August 19, 2019

Community Voices: Meet Sara


PPL's Alternative High Schools and other youth employment programs like Step Up help high-school-age youth define a career pathway and plan to earn the credentials they need to enter the workforce. PPL staff provide support and career guidance so students can avoid years of unemployment or underemployment. 

As Education Program Compliance and Admin Coordinator, Sara is integral to PPL's Career Training programs for young people. Sara supports both Alternative High Schools, MERC's school nutrition program, education data administration, and helps coordinate the City of Minneapolis' Step Up program, in partnership with PPL.

Did you know the Step Up program recruits, trains, and places nearly 1,400 young people in paid internships each year? This would not be possible without Sara. 

Q: What is Step Up?
A: Step Up is a City of Minneapolis program that prepares today’s youth for tomorrow’s careers by recruiting, training, and placing nearly 1,400 young people in paid internships each year. PPL’s Education program partners with Step Up to support the program’s internship work readiness training and job coaching. New in 2019, PPL worked with Step Up to offer work-based learning credits so students receive school credit in addition to work experience. 

Q: Where do you hope to see this program grow?
A: Step Up has begun offering a program for pregnant and parenting teens with access to more schooling opportunities. The program has a partnership with Longfellow High School with a daycare available for parents when they have their internships. I would love to see Step Up continue to move in this type of direction – of being able to target populations that might not have otherwise participated in the program because of additional barriers.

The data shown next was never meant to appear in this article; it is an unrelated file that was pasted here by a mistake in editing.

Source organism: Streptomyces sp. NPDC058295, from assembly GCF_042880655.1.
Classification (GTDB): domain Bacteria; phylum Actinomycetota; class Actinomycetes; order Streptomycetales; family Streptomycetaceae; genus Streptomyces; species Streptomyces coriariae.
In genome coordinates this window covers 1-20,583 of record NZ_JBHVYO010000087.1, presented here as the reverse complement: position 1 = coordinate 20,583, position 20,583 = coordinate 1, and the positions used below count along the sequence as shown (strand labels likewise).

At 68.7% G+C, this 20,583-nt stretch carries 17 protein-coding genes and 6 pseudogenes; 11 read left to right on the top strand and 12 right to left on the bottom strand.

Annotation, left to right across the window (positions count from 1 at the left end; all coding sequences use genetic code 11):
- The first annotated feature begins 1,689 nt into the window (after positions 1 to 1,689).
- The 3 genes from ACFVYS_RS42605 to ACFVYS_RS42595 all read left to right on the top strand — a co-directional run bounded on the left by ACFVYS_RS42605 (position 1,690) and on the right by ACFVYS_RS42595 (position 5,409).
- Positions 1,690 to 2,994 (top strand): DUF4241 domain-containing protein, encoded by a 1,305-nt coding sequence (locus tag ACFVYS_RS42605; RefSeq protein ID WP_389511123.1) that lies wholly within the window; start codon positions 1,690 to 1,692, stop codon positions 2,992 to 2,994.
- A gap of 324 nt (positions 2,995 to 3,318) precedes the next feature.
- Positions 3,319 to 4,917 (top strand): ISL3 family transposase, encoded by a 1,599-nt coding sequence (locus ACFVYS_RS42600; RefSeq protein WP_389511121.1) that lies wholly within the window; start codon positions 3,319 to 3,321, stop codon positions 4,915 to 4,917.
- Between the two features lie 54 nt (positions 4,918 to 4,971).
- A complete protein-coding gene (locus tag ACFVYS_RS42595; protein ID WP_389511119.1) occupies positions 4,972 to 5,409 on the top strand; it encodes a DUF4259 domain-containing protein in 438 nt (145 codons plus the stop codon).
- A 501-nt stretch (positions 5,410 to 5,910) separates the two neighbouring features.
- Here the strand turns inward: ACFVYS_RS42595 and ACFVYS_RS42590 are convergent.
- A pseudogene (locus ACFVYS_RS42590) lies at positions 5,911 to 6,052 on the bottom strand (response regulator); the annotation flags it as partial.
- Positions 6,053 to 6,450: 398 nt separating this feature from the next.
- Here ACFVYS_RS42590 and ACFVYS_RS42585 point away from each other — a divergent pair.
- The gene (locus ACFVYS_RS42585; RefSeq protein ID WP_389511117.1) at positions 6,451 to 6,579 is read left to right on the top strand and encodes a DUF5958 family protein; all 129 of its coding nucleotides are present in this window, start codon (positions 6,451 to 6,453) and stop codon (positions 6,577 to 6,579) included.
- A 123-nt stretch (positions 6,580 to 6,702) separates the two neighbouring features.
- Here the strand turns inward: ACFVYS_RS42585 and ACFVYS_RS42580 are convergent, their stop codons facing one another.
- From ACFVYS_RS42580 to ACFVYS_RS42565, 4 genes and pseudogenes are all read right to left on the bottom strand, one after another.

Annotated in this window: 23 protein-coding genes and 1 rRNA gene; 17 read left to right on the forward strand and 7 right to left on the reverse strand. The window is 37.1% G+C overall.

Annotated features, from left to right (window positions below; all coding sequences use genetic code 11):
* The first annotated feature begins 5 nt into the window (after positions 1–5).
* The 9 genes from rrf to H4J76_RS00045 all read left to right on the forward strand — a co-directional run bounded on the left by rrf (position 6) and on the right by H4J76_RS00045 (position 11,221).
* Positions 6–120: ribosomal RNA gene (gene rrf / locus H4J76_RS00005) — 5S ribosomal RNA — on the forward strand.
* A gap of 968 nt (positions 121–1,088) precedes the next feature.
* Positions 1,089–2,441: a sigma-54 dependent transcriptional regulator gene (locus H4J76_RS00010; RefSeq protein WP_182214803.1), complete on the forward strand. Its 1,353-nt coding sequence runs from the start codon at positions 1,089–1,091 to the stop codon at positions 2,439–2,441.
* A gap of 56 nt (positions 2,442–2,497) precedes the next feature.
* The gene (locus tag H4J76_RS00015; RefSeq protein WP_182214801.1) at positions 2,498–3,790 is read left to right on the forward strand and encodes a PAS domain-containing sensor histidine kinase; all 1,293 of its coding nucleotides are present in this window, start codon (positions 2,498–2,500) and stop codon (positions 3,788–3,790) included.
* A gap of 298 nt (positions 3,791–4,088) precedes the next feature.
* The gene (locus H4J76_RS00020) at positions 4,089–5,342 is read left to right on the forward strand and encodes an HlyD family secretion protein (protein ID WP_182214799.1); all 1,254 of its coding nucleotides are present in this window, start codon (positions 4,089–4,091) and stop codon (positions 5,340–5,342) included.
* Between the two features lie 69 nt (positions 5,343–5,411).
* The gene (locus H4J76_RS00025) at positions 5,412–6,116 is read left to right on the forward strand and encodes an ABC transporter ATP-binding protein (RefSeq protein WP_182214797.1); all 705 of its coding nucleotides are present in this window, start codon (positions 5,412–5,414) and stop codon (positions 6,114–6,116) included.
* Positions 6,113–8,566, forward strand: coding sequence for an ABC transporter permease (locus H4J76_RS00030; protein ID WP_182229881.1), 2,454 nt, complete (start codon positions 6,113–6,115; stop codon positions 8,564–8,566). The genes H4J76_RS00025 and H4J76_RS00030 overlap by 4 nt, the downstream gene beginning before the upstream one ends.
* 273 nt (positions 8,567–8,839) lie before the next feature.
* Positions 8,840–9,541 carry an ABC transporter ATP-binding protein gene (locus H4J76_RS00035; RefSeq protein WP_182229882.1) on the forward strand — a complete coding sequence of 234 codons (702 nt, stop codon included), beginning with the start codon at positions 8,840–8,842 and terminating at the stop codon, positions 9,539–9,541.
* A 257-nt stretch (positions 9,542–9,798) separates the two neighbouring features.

Q: What makes your position unique?
A: My position is very relationship-based. I always feel like I can find a way to connect with the students that I work with. We always have a really positive, strong relationship. You have to have a good relationship with employers, or they’re not going to want to work. You have to have a good relationship with the youth, or they’re not going to know what they’re learning. I think having those good relationships is how you build a good program.

Q: Where do you find pride in your work?
A: Graduation. The ceremony is always really meaningful. We have all of our graduates give speeches where sometimes they’ll talk about a specific teacher, but they will frequently just talk about the school itself and what it means to them. It reminds me of what a good school and organization that I work for. Every day I get to hear stories of how our school has impacted youth in a positive way. That’s amazing.


Thank you, Sara, for all that you do for PPL students and our community's young adults!